Lebanon’s political deadlock burdens economy
Beirut - Lebanon seems unlikely to sort out its political mess anytime soon despite pressure by international institutions worried about the economic toll, which is raising fears about the country’s stability as the war in neighbouring Syria continues.
World Bank President Jim Yong Kim, during a joint visit with UN Secretary-General Ban Ki-moon to Lebanon on March 25th, expressed frustration at Lebanon’s political paralysis. Kim cautioned that good governance was essential to prevent conflict. The day before Ban had urged Lebanon’s political powers to end the presidential vacuum “as soon as possible”.
Ban’s comments came 24 hours after a parliament session to elect a new head of state failed for the 37th time to secure a legislative quorum because of sharp rifts among political blocs. Hampered by sectarian tensions, Lebanon has not passed a budget since 2005 and has been without a president for almost two years, preventing vital legislation from being enacted.
Electing a president, passing a general election law and voting for a new legislature were key recommendations in a road map for ending Lebanon’s economic ills proposed by the Ministry of Economy and Trade. These recommendations were needed to “revive constitutional institutions”, according to the plan filed to the cabinet.
The dispute over a new election law has been going on since a 2009 vote produced a legislature whose 128 seats were divided between the Western-backed March 14 coalition and the Iran-backed March 8 coalition, with a few seats going to independents. Since the government failed to have elections in 2013, parliament extended its tenure twice into a full four-year term.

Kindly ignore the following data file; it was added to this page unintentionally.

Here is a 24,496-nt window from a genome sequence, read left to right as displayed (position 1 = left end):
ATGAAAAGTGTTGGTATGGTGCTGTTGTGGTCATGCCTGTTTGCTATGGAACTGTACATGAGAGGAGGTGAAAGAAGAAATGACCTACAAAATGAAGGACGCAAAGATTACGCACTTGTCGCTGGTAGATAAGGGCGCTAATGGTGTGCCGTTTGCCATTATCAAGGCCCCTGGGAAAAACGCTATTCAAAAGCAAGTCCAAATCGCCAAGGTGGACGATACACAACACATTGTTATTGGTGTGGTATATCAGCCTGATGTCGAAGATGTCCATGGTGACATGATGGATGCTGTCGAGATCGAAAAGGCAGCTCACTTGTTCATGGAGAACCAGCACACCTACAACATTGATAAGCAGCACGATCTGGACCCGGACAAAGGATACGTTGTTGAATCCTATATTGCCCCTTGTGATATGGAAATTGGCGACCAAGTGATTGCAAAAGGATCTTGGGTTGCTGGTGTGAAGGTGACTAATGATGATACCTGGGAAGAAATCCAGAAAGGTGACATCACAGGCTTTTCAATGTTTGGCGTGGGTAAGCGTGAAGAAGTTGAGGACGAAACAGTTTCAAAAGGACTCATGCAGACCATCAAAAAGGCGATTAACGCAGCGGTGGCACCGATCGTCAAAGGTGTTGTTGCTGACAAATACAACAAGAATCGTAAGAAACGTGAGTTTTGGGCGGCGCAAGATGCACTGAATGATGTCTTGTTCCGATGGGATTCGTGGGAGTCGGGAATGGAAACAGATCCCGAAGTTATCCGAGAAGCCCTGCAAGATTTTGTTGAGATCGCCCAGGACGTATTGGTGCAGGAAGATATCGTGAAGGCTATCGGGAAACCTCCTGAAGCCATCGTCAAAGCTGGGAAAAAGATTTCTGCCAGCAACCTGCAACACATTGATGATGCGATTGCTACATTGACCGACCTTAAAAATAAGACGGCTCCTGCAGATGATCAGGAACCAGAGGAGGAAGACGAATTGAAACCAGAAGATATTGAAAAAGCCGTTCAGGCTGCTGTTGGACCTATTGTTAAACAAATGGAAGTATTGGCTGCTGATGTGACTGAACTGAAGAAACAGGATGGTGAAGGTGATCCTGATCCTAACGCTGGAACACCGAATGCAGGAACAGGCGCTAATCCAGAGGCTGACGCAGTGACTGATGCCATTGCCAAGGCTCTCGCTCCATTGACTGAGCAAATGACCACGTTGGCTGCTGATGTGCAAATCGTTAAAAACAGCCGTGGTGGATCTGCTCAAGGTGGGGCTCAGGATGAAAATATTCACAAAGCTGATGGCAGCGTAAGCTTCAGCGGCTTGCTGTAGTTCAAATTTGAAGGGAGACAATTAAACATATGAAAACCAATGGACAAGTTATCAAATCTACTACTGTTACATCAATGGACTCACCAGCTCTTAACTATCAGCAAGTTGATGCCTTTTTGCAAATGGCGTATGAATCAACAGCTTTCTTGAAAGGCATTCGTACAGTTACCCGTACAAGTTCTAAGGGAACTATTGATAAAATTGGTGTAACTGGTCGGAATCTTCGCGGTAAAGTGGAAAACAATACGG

Following the revival of constitutional institutions, “a budget for 2016 must be passed but it should rely on a clear economic plan and a law governing public-private partnership (PPP) to allow the private sector revive struggling public sectors, such as power generation and supply”, the Ministry of Economy and Trade plan advised.
“Lebanon needs a new president and regularity in the work of constitutional institutions to jump-start the economic cycle,” said Joseph Torbey, head of the Association of Banks in Lebanon. “The Central Bank’s wisdom is sustaining stability in the Lebanese currency at the time being.”
Parliament had a single legislative session in December to pass banking and financial reforms and approve needed credits by international and foreign donors. “Other reforms are still on hold,” said Jacques Sarraf, president of the Mediterranean Businessmen Union. “An example is the PPP draft law and updates to laws governing companies.”
Mohammad Choucair, chairman of the General Union of Chambers of Commerce, Industry and Agriculture in Lebanon, said good governance in the country is needed to help resolve issues such as poverty and employment. “This is needed to avoid economic collapse and social explosion,” he said.
Aid pledged by Kim and Islamic Development Bank (IDB) President Ahmad Mohamed Ali al-Madani focused on Lebanon’s 1.5 million Syrian refugees but included support for the host country’s infrastructure. “Much of this aid needs to be passed by parliament sooner than later,” a source at the World Bank’s Beirut office said.
Lebanon is home to more than 1.2 million registered Syrian refugees in addition to a few hundred thousand not registered but living in the country, making them nearly one-quarter of the country’s population of 4.5 million.
The World Bank granted Lebanon a $100 million loan to support educational projects but a development package from the bank worth nearly $1 billion was delayed by the political deadlock. “As long as the vacancy of presidency persists, national unity and Lebanon’s standing will remain fragile and incomplete,” Ban said.
Kim said the World Bank’s board decided to take the $100 million from a fund used only for the poorest countries and “provided today a very concessional loan for the education sector, again to show our appreciation for what Lebanon has done in educating refugees here”.
“We have signed five agreements worth $373 million. There is another agreement that will be signed soon, God willing, in which the amount will be $400 million,” Madani said. He added that several projects were under way and “we expect that during this year there will be agreements worth $220 million”.